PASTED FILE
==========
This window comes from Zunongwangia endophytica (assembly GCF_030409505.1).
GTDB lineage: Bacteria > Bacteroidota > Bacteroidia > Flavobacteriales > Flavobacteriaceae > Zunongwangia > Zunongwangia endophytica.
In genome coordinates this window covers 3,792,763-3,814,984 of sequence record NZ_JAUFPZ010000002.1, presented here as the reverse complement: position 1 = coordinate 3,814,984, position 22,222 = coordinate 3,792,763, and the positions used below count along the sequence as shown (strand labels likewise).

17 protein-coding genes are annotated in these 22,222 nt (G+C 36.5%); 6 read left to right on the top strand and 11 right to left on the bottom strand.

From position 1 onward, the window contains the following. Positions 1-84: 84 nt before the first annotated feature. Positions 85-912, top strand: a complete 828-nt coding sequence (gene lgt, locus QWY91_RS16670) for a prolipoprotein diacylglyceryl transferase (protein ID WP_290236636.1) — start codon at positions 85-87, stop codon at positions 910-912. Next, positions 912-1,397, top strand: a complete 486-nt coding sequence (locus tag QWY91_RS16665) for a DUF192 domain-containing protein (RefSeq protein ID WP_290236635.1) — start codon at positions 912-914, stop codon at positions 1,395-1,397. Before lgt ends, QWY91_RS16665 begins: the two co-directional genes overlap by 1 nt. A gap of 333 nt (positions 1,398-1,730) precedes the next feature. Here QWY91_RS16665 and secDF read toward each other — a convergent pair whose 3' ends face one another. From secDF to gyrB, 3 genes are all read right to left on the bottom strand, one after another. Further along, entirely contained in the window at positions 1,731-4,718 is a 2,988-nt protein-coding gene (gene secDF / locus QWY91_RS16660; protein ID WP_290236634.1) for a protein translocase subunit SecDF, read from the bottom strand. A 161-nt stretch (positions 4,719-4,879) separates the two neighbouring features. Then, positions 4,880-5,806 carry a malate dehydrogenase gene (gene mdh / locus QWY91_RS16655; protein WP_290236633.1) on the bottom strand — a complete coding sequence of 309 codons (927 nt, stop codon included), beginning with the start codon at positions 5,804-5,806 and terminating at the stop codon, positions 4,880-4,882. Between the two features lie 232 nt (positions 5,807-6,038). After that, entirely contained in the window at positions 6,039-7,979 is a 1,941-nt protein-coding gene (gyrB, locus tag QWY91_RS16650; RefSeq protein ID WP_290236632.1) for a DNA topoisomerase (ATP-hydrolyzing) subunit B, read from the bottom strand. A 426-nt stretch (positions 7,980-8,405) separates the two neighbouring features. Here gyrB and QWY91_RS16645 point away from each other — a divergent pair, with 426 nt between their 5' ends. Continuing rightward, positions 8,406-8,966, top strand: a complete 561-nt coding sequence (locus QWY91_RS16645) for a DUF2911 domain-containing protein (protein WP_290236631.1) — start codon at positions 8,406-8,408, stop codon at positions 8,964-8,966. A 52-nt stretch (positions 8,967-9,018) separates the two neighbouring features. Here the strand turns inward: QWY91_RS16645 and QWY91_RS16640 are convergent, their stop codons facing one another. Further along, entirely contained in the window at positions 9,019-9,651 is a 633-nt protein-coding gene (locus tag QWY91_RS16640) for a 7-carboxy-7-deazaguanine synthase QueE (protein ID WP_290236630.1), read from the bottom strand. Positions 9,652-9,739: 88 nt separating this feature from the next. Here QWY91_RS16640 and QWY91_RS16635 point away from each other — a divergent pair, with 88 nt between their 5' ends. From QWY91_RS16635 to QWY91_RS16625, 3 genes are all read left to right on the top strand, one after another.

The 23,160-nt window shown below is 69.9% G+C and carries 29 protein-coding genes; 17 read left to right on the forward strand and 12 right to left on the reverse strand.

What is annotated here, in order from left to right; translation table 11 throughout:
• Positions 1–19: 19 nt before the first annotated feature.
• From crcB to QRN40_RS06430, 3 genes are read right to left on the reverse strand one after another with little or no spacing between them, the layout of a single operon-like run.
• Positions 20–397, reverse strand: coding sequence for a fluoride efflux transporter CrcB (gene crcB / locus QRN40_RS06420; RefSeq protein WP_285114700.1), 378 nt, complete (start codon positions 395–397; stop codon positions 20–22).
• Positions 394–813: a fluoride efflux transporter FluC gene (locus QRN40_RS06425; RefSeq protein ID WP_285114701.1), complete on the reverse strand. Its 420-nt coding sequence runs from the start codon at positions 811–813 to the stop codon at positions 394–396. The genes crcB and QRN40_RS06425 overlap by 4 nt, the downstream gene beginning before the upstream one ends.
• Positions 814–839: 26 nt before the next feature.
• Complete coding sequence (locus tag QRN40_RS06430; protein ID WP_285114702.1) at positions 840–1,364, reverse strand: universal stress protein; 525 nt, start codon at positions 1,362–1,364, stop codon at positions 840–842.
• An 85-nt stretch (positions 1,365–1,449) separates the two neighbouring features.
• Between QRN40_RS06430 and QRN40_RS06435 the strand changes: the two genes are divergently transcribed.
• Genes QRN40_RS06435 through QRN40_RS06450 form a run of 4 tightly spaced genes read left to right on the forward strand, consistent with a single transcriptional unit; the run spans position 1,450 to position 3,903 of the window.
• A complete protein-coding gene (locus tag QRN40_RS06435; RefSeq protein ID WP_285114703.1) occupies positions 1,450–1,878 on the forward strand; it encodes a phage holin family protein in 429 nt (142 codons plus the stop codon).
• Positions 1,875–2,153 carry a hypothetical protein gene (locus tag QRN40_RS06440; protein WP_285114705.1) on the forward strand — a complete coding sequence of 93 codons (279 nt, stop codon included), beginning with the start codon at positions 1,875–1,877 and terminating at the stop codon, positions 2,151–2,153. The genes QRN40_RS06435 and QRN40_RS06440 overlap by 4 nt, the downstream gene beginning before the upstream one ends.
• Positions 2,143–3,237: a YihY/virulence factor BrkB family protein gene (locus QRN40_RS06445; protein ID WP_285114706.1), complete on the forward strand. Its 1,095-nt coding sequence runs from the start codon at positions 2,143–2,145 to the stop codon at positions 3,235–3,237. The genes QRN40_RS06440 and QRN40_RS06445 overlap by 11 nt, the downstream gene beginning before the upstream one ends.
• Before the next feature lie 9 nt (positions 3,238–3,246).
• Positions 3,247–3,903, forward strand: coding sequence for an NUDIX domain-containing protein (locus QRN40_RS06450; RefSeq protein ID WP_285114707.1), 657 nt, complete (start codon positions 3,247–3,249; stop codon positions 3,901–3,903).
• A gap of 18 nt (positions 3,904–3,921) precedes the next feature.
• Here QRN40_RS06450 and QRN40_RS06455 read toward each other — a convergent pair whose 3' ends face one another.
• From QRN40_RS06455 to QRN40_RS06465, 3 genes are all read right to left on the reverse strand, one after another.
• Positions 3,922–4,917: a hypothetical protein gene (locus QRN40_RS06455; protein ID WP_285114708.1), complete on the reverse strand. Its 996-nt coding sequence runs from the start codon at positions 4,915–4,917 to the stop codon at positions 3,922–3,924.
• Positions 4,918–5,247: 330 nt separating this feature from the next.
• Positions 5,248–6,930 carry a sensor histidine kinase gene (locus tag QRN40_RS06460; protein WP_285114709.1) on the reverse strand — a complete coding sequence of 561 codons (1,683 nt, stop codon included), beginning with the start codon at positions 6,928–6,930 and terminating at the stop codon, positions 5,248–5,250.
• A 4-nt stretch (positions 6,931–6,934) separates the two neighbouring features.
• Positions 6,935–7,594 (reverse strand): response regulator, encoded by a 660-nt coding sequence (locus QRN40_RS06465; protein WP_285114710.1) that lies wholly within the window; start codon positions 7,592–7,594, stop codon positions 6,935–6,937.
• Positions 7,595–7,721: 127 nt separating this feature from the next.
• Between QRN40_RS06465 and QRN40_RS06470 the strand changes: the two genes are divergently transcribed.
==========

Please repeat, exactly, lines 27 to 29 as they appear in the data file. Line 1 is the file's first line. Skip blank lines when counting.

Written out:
• Positions 5,248–6,930 carry a sensor histidine kinase gene (locus tag QRN40_RS06460; protein WP_285114709.1) on the reverse strand — a complete coding sequence of 561 codons (1,683 nt, stop codon included), beginning with the start codon at positions 6,928–6,930 and terminating at the stop codon, positions 5,248–5,250.
• A 4-nt stretch (positions 6,931–6,934) separates the two neighbouring features.
• Positions 6,935–7,594 (reverse strand): response regulator, encoded by a 660-nt coding sequence (locus QRN40_RS06465; protein WP_285114710.1) that lies wholly within the window; start codon positions 7,592–7,594, stop codon positions 6,935–6,937.